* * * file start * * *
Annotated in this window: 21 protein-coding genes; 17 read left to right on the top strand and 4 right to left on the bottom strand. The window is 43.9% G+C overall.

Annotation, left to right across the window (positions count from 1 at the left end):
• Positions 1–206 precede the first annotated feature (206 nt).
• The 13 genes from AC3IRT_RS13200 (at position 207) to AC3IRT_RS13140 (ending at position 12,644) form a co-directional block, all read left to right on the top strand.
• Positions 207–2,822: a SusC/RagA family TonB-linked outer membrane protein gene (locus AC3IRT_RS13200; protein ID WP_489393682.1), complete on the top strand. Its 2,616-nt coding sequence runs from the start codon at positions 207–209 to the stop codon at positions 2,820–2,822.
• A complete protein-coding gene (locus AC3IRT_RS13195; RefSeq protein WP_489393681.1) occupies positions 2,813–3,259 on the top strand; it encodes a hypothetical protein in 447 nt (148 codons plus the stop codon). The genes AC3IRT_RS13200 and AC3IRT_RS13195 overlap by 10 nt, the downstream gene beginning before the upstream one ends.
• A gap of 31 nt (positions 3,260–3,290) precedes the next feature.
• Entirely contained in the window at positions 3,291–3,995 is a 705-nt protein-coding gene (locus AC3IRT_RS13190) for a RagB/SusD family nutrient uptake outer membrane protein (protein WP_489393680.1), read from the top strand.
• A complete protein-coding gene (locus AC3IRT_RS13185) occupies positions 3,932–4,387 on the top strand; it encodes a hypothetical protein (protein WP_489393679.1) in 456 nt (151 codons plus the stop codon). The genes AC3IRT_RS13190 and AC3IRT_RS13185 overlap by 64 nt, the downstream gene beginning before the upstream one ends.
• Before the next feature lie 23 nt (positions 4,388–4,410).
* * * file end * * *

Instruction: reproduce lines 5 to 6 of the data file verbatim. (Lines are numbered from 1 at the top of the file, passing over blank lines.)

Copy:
• Positions 207–2,822: a SusC/RagA family TonB-linked outer membrane protein gene (locus AC3IRT_RS13200; protein ID WP_489393682.1), complete on the top strand. Its 2,616-nt coding sequence runs from the start codon at positions 207–209 to the stop codon at positions 2,820–2,822.
• A complete protein-coding gene (locus AC3IRT_RS13195; RefSeq protein WP_489393681.1) occupies positions 2,813–3,259 on the top strand; it encodes a hypothetical protein in 447 nt (148 codons plus the stop codon). The genes AC3IRT_RS13200 and AC3IRT_RS13195 overlap by 10 nt, the downstream gene beginning before the upstream one ends.